Camping kit list for beginners
In what order should you Invest in your kit?
In the next tutorial, we will be covering what order to invest in your Camping/Outdoor Kit from nothing to being fully loaded with what you need.
Aimed at the less experienced members again this time because they account for a big chunk of the people that do join our group and I often see orders coming in I feel the customer could do with a little fine-tuning or adjustments to their order.
You may have experienced this yourself? if you have put an order in and I have contacted you to suggest that you swap particular items in your basket to items that will work better with what you are using. If You have please leave a comment below
The Right Mentality
I have the mentality of "Always add to your kit, never replace bad kit" how many of you have a cupboard of kit that is rarely ever touched? how many times over have you upgraded really cheap items, but looked back after a year or two and thought you have spent too much on kit that you just don't use enough or it just wasn't right for you?
A perfect example of this is purchasing a really expensive winter jacket for your adventures, to find it lives in your cupboard for 9 to 10 months of the year. When you could have bought a modular clothing package that is suitable for the whole year at a similar price point that you actually use every weekend.
Know your priorities
At first, you can improvise a knife, even if you do take it from the kitchen drawer, you can go camping wearing your trainers, you can waterproof yourself using a heavy-duty bin bag or ruble sack, you can insulate yourself from the cold by layering up clothes you already own, you can use a firelighter and matches (There is no shame in that at all) you can take a small cooking pot, mug and a tin opener with you from the kitchen cupboard, and you can carry it all in a rubble sack for half a mile from your car to your first campsite.
The list of early improvisations you can make is literally endless.
Sleep and Shelter
Firstly, I always say take care of what you can't cover with items you already own first. This is commonly your sleep and shelter kit. One area you don't want to cut corners, it's worth saving a little extra, and getting the right kit for you the first time around.
But not to worry the extra cash you have put aside to keep you warm and comfortable can be recouped in many different areas of your loadout as time progresses.
LINKS TO OUR SLEEP AND SHELTER GEAR:
With your pack and your sleep kit, it's very much a "what came first? the chicken or the egg?" scenario. You can't camp without a sleep and shelter kit but you can't carry it without a pack, so what do you do?
Well, if you're on a budget you will be looking to borrow, or improvise this in some way, but if you're new to camping I always recommend getting your pack at the same time or just after your sleeping kit. The reality is you really don't know what size or kind of pack will suit you best until you see your essential sleep and shelter kit.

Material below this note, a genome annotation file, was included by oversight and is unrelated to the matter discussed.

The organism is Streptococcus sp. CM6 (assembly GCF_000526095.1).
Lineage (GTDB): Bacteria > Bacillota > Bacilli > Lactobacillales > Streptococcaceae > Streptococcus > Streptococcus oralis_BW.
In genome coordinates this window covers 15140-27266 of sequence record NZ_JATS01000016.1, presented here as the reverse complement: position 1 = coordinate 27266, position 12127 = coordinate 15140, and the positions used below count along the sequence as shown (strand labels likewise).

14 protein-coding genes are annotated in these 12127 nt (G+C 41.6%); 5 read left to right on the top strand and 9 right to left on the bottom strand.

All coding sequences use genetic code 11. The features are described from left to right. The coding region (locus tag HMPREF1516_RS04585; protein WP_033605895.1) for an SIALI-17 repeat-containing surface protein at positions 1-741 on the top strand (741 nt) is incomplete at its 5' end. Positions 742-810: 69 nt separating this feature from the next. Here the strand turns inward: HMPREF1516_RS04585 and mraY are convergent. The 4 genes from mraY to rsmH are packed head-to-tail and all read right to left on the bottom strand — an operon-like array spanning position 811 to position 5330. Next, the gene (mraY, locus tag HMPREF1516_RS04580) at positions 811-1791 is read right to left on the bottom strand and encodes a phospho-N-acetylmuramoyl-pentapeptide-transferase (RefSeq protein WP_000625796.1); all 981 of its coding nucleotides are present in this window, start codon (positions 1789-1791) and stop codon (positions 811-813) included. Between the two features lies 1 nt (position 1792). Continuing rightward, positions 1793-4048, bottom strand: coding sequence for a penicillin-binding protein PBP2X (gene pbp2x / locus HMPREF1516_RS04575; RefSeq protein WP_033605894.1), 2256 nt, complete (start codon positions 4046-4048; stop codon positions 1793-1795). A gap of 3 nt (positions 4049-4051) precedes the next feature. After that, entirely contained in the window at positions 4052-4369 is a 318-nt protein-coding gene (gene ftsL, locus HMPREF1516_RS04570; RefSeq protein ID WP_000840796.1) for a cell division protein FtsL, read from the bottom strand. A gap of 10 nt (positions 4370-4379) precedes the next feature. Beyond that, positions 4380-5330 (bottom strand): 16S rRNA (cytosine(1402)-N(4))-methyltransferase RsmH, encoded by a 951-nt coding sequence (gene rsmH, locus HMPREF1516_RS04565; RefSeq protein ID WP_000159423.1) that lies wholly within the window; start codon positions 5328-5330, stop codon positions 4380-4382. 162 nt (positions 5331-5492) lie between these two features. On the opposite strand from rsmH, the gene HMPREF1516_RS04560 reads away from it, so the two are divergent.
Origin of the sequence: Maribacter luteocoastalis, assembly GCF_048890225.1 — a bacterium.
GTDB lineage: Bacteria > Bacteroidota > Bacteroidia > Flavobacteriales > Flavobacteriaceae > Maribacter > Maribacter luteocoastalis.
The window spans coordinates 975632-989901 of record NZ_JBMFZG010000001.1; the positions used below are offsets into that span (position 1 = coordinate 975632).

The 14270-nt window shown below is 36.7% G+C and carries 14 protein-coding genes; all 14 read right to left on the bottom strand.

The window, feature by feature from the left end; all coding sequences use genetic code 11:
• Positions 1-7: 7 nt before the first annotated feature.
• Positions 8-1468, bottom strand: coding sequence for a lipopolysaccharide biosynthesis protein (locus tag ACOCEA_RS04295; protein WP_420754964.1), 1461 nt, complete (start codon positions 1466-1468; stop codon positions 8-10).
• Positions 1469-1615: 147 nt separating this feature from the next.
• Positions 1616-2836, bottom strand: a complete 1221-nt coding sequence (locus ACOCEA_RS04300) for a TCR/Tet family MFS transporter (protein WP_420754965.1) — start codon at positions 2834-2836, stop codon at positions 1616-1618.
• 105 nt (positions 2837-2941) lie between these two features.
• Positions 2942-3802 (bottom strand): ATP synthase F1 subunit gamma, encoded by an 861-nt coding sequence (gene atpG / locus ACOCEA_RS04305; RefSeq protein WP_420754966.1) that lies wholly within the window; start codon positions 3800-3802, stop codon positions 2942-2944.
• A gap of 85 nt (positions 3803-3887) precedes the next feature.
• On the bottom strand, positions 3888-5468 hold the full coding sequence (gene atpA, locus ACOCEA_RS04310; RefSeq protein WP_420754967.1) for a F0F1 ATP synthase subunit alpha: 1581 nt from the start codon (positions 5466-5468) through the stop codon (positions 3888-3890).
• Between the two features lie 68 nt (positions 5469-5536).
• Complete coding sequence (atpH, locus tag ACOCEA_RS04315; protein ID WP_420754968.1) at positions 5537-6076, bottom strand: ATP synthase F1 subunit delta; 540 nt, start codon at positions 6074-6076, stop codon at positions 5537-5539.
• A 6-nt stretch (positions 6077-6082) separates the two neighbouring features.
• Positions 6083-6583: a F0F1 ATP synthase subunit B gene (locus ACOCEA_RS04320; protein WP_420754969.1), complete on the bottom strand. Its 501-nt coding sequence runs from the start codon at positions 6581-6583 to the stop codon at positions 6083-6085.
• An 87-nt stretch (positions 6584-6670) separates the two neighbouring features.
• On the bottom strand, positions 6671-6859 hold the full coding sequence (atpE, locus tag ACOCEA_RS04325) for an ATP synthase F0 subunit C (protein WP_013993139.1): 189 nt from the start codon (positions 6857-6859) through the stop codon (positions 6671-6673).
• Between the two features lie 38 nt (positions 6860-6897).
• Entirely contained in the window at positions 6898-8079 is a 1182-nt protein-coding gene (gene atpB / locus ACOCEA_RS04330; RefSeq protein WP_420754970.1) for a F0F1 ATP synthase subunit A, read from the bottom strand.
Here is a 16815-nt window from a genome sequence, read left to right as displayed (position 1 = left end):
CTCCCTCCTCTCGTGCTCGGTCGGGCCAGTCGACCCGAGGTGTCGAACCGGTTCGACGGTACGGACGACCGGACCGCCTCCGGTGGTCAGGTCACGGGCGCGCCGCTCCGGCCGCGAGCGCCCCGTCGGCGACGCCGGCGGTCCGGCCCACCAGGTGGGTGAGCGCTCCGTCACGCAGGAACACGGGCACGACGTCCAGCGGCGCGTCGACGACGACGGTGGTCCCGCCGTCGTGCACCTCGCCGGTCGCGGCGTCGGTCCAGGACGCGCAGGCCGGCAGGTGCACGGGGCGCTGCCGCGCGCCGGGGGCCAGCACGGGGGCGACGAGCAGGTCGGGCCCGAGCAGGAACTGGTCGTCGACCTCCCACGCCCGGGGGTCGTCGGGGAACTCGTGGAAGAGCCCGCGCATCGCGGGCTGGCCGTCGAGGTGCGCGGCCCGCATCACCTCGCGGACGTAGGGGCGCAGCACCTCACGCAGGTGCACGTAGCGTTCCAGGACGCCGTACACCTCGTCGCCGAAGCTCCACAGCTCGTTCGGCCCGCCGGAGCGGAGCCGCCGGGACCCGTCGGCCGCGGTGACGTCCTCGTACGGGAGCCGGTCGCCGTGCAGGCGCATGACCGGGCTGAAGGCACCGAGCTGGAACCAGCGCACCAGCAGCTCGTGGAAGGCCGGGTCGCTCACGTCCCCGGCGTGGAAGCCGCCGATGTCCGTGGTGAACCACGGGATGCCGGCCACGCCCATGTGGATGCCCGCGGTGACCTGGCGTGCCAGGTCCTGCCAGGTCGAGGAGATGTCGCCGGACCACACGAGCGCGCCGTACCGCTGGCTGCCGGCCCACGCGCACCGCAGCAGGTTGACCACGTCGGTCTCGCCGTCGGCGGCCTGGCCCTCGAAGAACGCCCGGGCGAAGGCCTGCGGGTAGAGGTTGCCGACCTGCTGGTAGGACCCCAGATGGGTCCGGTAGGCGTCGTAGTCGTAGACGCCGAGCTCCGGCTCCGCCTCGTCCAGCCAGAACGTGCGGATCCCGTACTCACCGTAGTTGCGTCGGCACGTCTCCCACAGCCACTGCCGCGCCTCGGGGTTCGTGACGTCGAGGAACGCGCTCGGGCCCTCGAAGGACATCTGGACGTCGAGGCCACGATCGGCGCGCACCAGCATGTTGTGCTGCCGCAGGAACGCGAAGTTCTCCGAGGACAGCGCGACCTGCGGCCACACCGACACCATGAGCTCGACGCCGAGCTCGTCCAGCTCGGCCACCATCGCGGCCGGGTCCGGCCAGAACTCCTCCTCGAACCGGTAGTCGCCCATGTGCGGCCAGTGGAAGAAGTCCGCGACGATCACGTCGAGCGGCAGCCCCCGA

LINKS TO OUR PACKS:
What changes will this make?
Well, with these two changes, your camping trip now becomes a much more enjoyable experience for a start! remember its a hobby, and it's supposed to be enjoyable! and no one enjoys having to carry a tonne of improvised camping kit while being cold and wet!
You can now go to better locations, your overall kit is still heavy with more bulk than you would like with all your improvisations, But you can carry it easier and once you are there you are really starting to get into the swing of things! But as well as being limited by the bulk and weight your biggest issue now is good footwear! trainers are not great for longer distance trecking in uneven or often wet and boggy conditions you are likely to find at this time of year. You are also in danger of twisting or even breaking an ankle if you are wearing your trainers. I think it's pretty obvious to state that you will wreck them and have cold and wet feet too. So that becomes your next priority!
Footwear, Socks, Boot, and Footcare
Good footwear will decrease fatigue, improve grip and waterproofness, increase your ankle support and allow you to venture further afield, learn how to look after your feet and your footwear! you can't go anywhere without them!
There is a head-spinning amount of options here, but for the purposes of this tutorial, I will assume your on a budget after shelling out on your pack and sleep system. So what do you need? in a nutshell, I answered the criteria of this in the paragraph above. You will be looking for all leather boots or quality wellingtons really, no suede, or half leather and nylon. you will find out the hard way these are no good. There are some excellent budget options for boots that I am happy to use myself on my own travels, along with socks that I swear by! I won't take any others with me, along with an inexpensive boot care kit and some items to care for your feet, some of these will also become part of your first aid or medkit, the medical items I will cover later in this tutorial.
Boots are something you will want to upgrade through time, as they do wear out with miles
Great Quality Budget Patrol Boots that will serve you well for at least a couple of years
A simple but effective care kit for your boots
Weatherproofing and conditioning for you boots
The socks you really want to get, I recommend at least a couple of pairs with you!